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Build A Better Rapport For Networking

Do you find you seem to rub people up the wrong way while at networking events? Do you normally get on with people in your social circles? If the answer is “Yes” to both those questions, consider these possibilities:

  • You choose your friends, you do not choose who will be present at a networking event
  • You are comfortable in small groups, but are petrified when surrounded by strange people
  • You are great at organising events for friends and family, but perhaps feel out of control when arriving at an event organised for professional purposes

A part of working life for someone in business is to network. It comes with the territory. Whether we should network or not, and whether that should be online or offline is a debate for another day.

There is a great post here on effective networking, but let’s dig a little deeper and look at how we can communicate better with our fellow networkers and help build a better rapport so they will remember you for the right reasons.

I recently watched an episode of “Come Dine with Me” where Coronation St (English Soap Opera) actors cooked for each other for charity. (Ken Morley, who played a great character Reg Holdsworth was the worst behaved dinner guest I have yet to come across. He deliberately wound people up the wrong way, was equally loveable, but most importantly made for great entertainment.

However, networking is rarely as entertaining, unless you are witness to a character like this:


Rapport can be described as that nice warm feeling and good chemistry we feel when we are in communication with another person or group of people.

Generally what is happening is that the value systems are in sync, and people are always looking for the good in the other person. Once a connection of sorts is formed, the next phase of the relationship is developed, where trust becomes a driving factor.

Incidentally, I believe the trust was there from the outset, as it’s a non-verbal communication and one of those instincts within us, that we choose to listen to or ignore.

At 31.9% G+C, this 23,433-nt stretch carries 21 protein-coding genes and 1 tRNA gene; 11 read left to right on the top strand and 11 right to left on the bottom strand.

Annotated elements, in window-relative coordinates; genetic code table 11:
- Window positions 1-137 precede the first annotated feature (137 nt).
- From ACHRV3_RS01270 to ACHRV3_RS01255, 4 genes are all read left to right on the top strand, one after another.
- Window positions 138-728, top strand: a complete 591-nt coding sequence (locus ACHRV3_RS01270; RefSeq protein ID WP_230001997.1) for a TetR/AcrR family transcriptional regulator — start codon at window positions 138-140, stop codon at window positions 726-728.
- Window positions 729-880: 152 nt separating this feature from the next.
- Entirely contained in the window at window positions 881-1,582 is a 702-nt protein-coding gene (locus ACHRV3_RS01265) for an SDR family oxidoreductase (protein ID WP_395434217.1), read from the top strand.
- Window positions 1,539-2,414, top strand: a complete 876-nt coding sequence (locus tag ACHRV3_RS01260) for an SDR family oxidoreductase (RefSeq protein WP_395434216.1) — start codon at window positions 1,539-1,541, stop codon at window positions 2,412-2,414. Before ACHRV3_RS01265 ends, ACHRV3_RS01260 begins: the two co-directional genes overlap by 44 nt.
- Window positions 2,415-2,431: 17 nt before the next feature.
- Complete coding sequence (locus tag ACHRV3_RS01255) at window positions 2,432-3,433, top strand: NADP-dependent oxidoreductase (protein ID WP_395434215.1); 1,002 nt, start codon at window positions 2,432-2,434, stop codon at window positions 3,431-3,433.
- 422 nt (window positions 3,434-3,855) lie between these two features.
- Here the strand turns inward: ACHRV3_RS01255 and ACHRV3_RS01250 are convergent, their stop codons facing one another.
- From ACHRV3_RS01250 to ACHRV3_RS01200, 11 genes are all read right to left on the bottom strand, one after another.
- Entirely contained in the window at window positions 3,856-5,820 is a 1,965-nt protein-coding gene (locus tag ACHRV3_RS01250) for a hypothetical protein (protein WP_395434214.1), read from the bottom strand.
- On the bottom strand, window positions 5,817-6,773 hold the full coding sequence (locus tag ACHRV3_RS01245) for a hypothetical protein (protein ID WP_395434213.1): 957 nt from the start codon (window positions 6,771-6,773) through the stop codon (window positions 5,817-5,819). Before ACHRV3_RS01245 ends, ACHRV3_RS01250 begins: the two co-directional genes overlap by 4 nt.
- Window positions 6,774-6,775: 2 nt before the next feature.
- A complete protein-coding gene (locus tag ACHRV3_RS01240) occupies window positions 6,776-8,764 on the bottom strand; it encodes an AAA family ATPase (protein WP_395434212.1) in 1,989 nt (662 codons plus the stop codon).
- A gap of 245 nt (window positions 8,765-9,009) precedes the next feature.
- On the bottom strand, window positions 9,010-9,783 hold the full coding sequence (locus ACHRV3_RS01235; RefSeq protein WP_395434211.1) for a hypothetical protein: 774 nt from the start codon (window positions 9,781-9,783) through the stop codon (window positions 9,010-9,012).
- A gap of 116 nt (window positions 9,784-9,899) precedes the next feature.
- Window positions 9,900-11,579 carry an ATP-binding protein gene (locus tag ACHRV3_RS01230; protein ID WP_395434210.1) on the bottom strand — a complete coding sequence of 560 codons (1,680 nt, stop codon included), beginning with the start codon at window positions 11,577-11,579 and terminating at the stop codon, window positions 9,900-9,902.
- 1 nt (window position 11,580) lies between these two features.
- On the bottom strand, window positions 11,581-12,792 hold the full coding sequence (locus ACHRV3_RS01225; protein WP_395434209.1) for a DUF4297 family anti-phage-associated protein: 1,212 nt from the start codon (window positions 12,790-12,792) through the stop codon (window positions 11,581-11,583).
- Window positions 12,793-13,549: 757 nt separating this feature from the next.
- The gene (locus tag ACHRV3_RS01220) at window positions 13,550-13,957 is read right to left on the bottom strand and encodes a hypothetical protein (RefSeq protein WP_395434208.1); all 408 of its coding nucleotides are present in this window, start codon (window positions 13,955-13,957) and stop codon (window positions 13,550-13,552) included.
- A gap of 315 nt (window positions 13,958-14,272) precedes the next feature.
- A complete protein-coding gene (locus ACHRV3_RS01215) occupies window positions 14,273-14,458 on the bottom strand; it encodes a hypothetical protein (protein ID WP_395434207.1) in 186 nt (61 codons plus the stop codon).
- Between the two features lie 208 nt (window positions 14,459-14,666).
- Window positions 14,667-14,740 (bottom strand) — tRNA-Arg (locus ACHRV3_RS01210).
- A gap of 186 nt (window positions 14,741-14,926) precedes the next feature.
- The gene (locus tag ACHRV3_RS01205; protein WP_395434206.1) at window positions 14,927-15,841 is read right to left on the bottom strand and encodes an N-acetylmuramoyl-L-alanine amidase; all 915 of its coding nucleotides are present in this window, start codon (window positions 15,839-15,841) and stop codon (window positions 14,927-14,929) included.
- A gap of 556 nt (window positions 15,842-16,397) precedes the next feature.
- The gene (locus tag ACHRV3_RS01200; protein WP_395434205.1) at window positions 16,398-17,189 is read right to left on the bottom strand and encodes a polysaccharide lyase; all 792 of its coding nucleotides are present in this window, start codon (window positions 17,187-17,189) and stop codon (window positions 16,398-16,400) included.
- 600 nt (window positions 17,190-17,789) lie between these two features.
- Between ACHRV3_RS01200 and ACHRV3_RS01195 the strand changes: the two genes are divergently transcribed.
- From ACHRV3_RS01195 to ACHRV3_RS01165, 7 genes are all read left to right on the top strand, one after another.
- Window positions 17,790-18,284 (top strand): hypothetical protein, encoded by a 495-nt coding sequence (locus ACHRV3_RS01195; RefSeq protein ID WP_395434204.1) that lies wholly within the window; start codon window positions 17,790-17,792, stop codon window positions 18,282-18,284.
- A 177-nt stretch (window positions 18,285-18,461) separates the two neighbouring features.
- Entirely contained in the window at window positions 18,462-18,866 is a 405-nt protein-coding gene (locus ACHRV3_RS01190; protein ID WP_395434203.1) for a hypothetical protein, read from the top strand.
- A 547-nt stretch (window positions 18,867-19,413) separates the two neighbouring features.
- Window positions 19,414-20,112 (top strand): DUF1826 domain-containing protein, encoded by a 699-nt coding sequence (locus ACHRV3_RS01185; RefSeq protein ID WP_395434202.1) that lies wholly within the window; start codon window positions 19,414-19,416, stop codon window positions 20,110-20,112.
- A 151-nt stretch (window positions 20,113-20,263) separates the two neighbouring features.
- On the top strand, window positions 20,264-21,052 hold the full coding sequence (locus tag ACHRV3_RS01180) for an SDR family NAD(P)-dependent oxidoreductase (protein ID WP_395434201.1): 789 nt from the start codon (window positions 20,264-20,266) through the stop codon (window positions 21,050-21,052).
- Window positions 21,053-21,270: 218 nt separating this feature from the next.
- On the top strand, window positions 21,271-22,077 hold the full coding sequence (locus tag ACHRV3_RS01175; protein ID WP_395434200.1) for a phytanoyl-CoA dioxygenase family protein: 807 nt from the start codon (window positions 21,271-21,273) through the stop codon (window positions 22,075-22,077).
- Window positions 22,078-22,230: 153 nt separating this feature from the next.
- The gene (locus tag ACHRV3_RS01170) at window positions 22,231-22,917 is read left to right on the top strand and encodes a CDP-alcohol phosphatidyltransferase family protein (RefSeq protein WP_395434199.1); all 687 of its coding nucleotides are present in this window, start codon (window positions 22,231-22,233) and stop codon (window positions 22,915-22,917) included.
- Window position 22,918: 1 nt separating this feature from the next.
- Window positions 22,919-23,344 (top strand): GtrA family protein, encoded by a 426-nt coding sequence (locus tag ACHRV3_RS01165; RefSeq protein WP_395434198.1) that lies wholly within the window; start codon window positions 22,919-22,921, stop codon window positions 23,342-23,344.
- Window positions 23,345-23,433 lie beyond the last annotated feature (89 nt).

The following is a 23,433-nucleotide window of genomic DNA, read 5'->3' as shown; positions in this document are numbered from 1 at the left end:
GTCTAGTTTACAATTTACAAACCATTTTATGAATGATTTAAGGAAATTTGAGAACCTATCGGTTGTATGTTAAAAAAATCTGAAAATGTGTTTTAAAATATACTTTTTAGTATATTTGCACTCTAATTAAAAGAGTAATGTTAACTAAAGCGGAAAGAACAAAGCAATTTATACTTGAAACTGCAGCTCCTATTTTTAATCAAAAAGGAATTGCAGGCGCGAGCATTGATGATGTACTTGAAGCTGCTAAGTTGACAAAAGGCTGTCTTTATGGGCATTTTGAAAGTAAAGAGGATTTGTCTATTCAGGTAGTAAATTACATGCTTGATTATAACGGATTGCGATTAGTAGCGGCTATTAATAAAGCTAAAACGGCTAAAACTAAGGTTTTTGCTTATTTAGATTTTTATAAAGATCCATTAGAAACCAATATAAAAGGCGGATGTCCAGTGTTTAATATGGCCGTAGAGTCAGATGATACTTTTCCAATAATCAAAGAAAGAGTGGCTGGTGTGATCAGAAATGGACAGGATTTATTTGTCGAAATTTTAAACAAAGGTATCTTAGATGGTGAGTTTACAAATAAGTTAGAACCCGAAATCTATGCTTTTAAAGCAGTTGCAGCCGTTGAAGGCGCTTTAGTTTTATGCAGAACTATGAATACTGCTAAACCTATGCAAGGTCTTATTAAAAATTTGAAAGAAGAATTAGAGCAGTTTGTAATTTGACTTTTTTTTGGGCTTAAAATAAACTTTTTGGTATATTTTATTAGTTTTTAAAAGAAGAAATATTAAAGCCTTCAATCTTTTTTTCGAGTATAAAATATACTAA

So aside from the natural rapport that can exist, here are some tips to improve your “rapport rating” with another person:

  1. Match the speed of their speech
  2. Match their speech, volume and tone
  3. Use similar language or words that they are using
  4. Stay at their level of language and refrain from speaking “over their head”
  5. Watch their body language, and mirror it where comfortable, without looking like you are copying everything they do
  6. Give something of yourself away – open up to them without shedding the complete life story of your business in a 30 second pitch
  7. Don’t pitch – endeavour to listen more than you talk; ask questions; learn more about their business to find a possible association
  8. Be a connecter – introduce them to someone else in the group who you feel would benefit from the introduction
  9. Demonstrate empathy towards them, creating a deeper understanding
  10. Don’t lie, brag or name drop just to feed your own ego – leave the ego in the car or hotel foyer

Rapport fuels understanding, commitment, and ultimately fantastic connections, which will lead to referrals and paid projects. It requires genuine effort, time and resources, as networking is not for the faint-hearted!

Share with us the last time you came away from an event and thought to yourself “Wow, that person is really great” or “They knew exactly what I was talking about” or “I really felt we were on the same wave length”…

Elaine Rogers is a Business Trainer, Coach and Writer. She takes pain away. She helps soothe the rough and tumble of running a business through education, information and coaching. And a bit of entertainment. Elaine hangs out at The Smart Train She provides online training and coaching solutions in the areas of MS Office Skills, Business Skills, and Soft Skills. She also provides exclusive content for her ever growing email list.

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  • Hi Elaine, I have to admit, I’m was generally not a big fan of most organised networking events in that you often ended up saying hello to a great many people, but actually having very few meaningful conversations. Now, however it is possible to pre-arrange who you should talk to through using social media well. Combine this with your rapport building tips above and you end up making networking events a lot more valuable.